The second point forces us to choose which font styles we will use in our application as we can't just throw in all 12, which is a bad idea anyway as it would lead to a hefty increase in file size, up to 1.7 megabytes in the case of Roboto family.

For this particular app, we only need two styles: a lighter one (Roboto-Thin.ttf) and a heavier one (Roboto-Medium.ttf), which we assign to fn_regular and fn_bold respectively:

from kivy.core.text import LabelBase


This code should be placed right after the __name__ == '__main__' line in, as it needs to run before the interface is created from the Kivy language definition. By the time the app class is instantiated, it might already be too late to perform basic initialization like this. This is why we have to do it in advance.

Now that we have a custom font in place, all that's left is to assign it to our Label widget. This can be done with the help of the following code:

# In clock.kv
    text: '00:00:00'
    font_name: 'Roboto'
    font_size: 60

Formatting text

The most popular and universally used markup language out there is undoubtedly HTML. Kivy, on the other hand, implements a variant of BBCode, a markup language once used to format posts on many message boards. Visible distinction from HTML is that BBCode uses square brackets as tag delimiters.

The following tags are available in Kivy:

BBCode tag

Effect on text






Change font


Set color with CSS-like syntax


Subscript (text below the line)


Superscript (text above the line)


Clickable zone, <a href="…"> in HTML


Named location, <a name="…"> in HTML


This is by no means an exhaustive reference because Kivy is under active development and has probably undergone a number of releases since this text was written, adding new features and refining the existing functionality. Please refer to the Kivy documentation found on the official website ( for an up-to-date reference manual.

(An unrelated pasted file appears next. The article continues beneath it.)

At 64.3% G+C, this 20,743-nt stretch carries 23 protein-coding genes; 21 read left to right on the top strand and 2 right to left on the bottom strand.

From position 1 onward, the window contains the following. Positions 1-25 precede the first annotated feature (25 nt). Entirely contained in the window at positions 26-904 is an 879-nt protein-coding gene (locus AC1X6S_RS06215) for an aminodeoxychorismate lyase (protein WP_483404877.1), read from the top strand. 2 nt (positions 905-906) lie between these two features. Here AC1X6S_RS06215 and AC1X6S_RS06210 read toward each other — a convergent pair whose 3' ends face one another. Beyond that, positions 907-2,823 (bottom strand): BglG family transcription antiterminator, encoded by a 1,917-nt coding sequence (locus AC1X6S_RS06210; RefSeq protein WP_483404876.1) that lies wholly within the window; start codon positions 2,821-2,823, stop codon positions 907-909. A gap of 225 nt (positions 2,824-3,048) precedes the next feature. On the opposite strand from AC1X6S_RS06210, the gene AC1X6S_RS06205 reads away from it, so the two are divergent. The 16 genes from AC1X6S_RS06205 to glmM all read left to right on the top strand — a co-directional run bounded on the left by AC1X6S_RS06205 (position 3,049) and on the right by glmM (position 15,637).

Let's return to our project. To achieve the desired formatting (hours in bold and the rest of the text in fn_regular thin font), we can use the following code:

    text: '[b]00[/b]:00:00'
    markup: True

Kivy's BBCode flavor works only if we also set the markup property of a widget to True, as shown in the preceding code. Otherwise, you will literally see the string [b]…[/b] displayed on the screen, and that's clearly not desired.

Note that if we wanted to make the whole text bold, there is no need to enclose everything in [b]…[/b] tags; we could just set the bold property of the widget to True. The same applies to italic, color, font name, and size—pretty much everything can be configured globally to affect the whole widget without touching markup.

Changing the background color

In this section, we will adjust the window background color. Window background (the "clear color" of OpenGL renderer) is a property of a global Window object. In order to change it, we add this code right after the __name__ == '__main__' line in

from kivy.core.window import Window
from kivy.utils import get_color_from_hex

Window.clearcolor = get_color_from_hex('#101216')

The get_color_from_hex function is not strictly required, but it's nice as it allows us to use CSS-style (#RRGGBB) colors instead of (R, G, B) tuples throughout our code. And using CSS colors is preferable for at least the following two reasons:

  • Less cognitive overhead when reading: The #FF0080 value is immediately recognized as a color when you're familiar with this notation, while (255, 0, 128) is just a bunch of numbers that may be used differently depending on the context. The floating-point variant of #FF0080, (1.0, 0.0, 0.50196) is even worse.

  • Simple and unambiguous searching: A tuple can be arbitrarily formatted, while a CSS-like color notation is uniform, albeit case-insensitive. Performing a case-insensitive search in most text editors is very simple, as opposed to locating all instances of a given tuple inside a lengthy Python listing. The latter task can prove challenging and involve regular expressions, among other things, because the formatting of tuples doesn't have to be consistent.


More information about the #RRGGBB color format can be found on Mozilla Developer Network at

We will talk more about design-related features of Kivy later on. Meanwhile, let's make our application actually show the time.